Workshops in Autumn 2019

I’m thrilled to announce the two up-coming workshops I’m leading. Both deal with the themes that have been at the core of my artistic life: connection and presence. I believe and know that they transform the way we communicate with one another in a theatrical space. So, let’s practice together, shall we? 😊 The details are below. Register early. Hope to see you there!

1. The Body That Speaks 

Dates and times: 
August 5-8, Mon, Wed-Thu, August 12 & 14, Mon & Wed, 10:00-15:00

Place: Haapaniemenkatu 6, Theatre Academy, room 709

Course Fee: 170,00 €, for student 140,00 €

Objective and content: 
In this course, the student will learn the basics of a few physical training methods: Suzuki Method of Actor Training, Viewpoints, and Hino Method (a method based in classic Japanese martial arts) to build the corporeal foundation for greater expressivity and connectivity on stage. The key words in learning are Listening, Focus, Stillness, Sensitivity, Drive and Attitude. Through careful, diligent practice, the student will develop an invaluable asset as a performing artist, the body of presence.

Credits: 2 ECTS given by Taideyliopiston Teatterikorkeakoulu (Theatre Academy, University of the Arts Helsinki)

More info and registration: https://www.kesayliopistohki.fi/en/kurssit/kategoria/art-and-motion-en/theatre-and-drama-en-12901/?show=future

Suzuki Method

2. The Body of Presence- corporeal inquiry into the mysterious core of performing arts 

Date and Time:

20.9 (Fri) 18:00-21:00

21.9 (Sat) 10:00-17:00 (including 1h lunch break)

22.9 (Sun) 10:00-17:00 (including 1h lunch break)

Place: Teatteri metamorfoosi / Point Fixe (Suvilahdenkatu 10 A 408, 00500 Helsinki

Fee: 149€

Registration: https://www.metamorfoosi.com/koulutus/ilmoittautumislomake-registratio/#token-234781

DESCRIPTION
“Presence” is necessary for a performer on the stage. It is something that gives substance and depth to the experience of the audience. And yet, presence is one of the most elusive, hard-to-grasp concepts if we try to define exactly what it is. And it is often mixed with the natural talent and ability of the performer; it’s a matter of having it or not having it.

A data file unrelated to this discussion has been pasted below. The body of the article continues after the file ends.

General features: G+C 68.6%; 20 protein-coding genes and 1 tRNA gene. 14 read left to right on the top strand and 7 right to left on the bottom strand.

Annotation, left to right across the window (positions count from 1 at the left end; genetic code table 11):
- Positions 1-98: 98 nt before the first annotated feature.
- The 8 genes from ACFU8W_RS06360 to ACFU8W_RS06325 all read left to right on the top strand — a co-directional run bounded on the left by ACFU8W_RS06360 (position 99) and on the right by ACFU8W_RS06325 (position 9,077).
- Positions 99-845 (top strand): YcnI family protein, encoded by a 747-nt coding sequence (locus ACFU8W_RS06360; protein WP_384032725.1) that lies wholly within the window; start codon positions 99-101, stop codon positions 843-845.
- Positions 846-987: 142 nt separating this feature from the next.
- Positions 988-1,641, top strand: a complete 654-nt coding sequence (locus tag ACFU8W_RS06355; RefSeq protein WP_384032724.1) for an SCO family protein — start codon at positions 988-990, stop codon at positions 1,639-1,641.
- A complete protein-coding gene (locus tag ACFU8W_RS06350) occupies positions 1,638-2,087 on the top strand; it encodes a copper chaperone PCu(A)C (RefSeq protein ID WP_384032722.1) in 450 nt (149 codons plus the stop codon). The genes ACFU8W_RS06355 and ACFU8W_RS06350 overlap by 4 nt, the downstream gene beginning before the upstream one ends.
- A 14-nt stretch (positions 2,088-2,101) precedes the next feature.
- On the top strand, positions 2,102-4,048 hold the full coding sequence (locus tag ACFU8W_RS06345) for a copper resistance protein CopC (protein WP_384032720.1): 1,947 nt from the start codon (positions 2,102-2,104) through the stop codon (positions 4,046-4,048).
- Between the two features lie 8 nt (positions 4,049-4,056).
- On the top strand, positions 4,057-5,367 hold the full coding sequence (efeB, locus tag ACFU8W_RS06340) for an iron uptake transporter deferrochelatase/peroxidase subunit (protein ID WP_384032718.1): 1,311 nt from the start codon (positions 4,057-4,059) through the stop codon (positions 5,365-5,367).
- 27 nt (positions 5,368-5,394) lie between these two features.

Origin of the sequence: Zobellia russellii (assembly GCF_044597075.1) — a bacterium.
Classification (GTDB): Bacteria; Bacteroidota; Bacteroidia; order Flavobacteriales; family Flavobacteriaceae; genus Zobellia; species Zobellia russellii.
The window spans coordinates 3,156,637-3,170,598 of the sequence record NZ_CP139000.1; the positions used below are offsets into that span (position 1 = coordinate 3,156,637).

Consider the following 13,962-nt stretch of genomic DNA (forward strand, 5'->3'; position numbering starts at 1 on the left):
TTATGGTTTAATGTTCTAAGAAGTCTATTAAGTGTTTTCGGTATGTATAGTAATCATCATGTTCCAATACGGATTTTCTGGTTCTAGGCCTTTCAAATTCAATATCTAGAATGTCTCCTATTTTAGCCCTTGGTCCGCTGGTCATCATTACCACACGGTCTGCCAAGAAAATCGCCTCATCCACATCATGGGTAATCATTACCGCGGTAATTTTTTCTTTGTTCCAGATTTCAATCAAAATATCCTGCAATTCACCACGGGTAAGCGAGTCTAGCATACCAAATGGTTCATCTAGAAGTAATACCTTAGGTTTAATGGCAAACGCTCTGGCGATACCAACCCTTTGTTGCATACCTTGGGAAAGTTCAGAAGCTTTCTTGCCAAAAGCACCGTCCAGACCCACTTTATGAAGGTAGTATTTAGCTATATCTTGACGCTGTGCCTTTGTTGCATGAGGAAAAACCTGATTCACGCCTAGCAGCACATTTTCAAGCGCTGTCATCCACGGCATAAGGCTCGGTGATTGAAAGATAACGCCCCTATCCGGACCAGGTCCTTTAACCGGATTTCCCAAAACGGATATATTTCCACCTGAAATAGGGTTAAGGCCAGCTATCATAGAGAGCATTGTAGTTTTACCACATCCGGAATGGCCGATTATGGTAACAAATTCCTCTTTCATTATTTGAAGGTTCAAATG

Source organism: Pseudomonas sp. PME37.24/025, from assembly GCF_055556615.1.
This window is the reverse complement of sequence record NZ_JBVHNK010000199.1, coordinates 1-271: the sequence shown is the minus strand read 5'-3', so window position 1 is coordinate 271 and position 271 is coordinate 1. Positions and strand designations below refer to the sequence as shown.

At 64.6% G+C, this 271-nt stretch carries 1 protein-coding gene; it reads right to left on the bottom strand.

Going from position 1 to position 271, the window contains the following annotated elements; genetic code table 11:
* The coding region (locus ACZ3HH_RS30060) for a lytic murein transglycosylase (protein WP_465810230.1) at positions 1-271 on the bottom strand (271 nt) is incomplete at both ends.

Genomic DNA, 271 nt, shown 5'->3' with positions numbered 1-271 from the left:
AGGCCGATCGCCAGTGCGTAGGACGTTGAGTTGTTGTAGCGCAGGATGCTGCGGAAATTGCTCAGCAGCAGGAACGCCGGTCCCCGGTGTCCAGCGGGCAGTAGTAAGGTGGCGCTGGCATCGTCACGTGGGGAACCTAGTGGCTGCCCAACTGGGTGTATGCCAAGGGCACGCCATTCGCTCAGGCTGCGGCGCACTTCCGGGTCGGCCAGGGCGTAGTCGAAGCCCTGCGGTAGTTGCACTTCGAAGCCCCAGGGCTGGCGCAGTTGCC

In this workshop, however, we approach presence as a practicable element in physical training. Is there any corporeal focal point(s) that contributes to stronger presence? If so, how can we improve or develop them with our bodies? We will be using two methods (Suzuki Method and Viewpoints) as the main tool to investigate what it takes for a performer to be present on the stage. Also Hino Method will be used as a supplementary tool to investigate the body itself. The participants will gain personalized embodied knowledge about presence that is applicable to their respective fields. 

Previous experience in those methods is recommended but not necessary. Wear movable clothing. Bring water bottle. 

Brief description of the methods
Viewpoints is an improvisational technique of movement originated by an American choreographer Mary Overlie and later adapted to theatre by Anne Bogart, Tina Landau, and SITI Company. The technique provides inspiring and yet practical vocabulary to investigate and explore time and space in a performative setting and allows ensemble performing to happen quickly and organically.

Suzuki Method of Actor Training is a physical training system for actors founded and developed by a Japanese theatre director Tadashi Suzuki (1939- ) and his company Suzuki Company of Toga (SCOT). This rigorous method brings better concentration, breath control, and energy production to those who practice it. Its ultimate purpose is to restore the innate expressivity in the performer’s body.

Hino Method is a physical training method developed by a Japanese martial arts master Akira Hino (1948- ). The method is rooted in in Hino’s study of the essence of Japanese classic martial arts. It is about developing the body to its full potential without relying on muscle strength and refining bodily intelligence.